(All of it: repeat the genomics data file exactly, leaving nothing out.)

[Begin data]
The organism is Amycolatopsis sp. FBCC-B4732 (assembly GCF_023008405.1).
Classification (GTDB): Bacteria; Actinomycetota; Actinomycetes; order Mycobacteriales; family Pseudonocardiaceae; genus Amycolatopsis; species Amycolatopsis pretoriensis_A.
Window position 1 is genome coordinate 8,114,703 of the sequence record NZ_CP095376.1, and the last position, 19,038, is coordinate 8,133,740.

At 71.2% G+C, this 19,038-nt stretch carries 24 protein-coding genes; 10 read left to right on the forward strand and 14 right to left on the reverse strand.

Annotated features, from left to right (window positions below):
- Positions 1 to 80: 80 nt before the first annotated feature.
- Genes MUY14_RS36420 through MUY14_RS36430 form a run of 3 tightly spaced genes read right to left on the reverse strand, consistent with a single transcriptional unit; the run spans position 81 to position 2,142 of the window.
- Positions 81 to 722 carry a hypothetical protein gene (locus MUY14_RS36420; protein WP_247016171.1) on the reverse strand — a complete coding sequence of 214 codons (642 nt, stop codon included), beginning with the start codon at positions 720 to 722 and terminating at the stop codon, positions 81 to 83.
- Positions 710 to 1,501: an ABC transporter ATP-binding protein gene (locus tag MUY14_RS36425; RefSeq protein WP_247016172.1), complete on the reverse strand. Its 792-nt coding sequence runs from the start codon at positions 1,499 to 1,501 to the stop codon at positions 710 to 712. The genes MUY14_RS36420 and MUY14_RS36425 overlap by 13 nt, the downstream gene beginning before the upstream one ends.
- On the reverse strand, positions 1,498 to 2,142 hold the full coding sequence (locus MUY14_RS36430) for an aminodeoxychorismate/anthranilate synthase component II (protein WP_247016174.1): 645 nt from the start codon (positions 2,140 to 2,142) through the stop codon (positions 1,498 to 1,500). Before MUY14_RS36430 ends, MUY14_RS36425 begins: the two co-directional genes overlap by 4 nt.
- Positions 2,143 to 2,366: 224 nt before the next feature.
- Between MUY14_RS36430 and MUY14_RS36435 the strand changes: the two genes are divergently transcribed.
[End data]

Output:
The organism is Amycolatopsis sp. FBCC-B4732 (assembly GCF_023008405.1).
Classification (GTDB): Bacteria; Actinomycetota; Actinomycetes; order Mycobacteriales; family Pseudonocardiaceae; genus Amycolatopsis; species Amycolatopsis pretoriensis_A.
Window position 1 is genome coordinate 8,114,703 of the sequence record NZ_CP095376.1, and the last position, 19,038, is coordinate 8,133,740.

At 71.2% G+C, this 19,038-nt stretch carries 24 protein-coding genes; 10 read left to right on the forward strand and 14 right to left on the reverse strand.

Annotated features, from left to right (window positions below):
- Positions 1 to 80: 80 nt before the first annotated feature.
- Genes MUY14_RS36420 through MUY14_RS36430 form a run of 3 tightly spaced genes read right to left on the reverse strand, consistent with a single transcriptional unit; the run spans position 81 to position 2,142 of the window.
- Positions 81 to 722 carry a hypothetical protein gene (locus MUY14_RS36420; protein WP_247016171.1) on the reverse strand — a complete coding sequence of 214 codons (642 nt, stop codon included), beginning with the start codon at positions 720 to 722 and terminating at the stop codon, positions 81 to 83.
- Positions 710 to 1,501: an ABC transporter ATP-binding protein gene (locus tag MUY14_RS36425; RefSeq protein WP_247016172.1), complete on the reverse strand. Its 792-nt coding sequence runs from the start codon at positions 1,499 to 1,501 to the stop codon at positions 710 to 712. The genes MUY14_RS36420 and MUY14_RS36425 overlap by 13 nt, the downstream gene beginning before the upstream one ends.
- On the reverse strand, positions 1,498 to 2,142 hold the full coding sequence (locus MUY14_RS36430) for an aminodeoxychorismate/anthranilate synthase component II (protein WP_247016174.1): 645 nt from the start codon (positions 2,140 to 2,142) through the stop codon (positions 1,498 to 1,500). Before MUY14_RS36430 ends, MUY14_RS36425 begins: the two co-directional genes overlap by 4 nt.
- Positions 2,143 to 2,366: 224 nt before the next feature.
- Between MUY14_RS36430 and MUY14_RS36435 the strand changes: the two genes are divergently transcribed.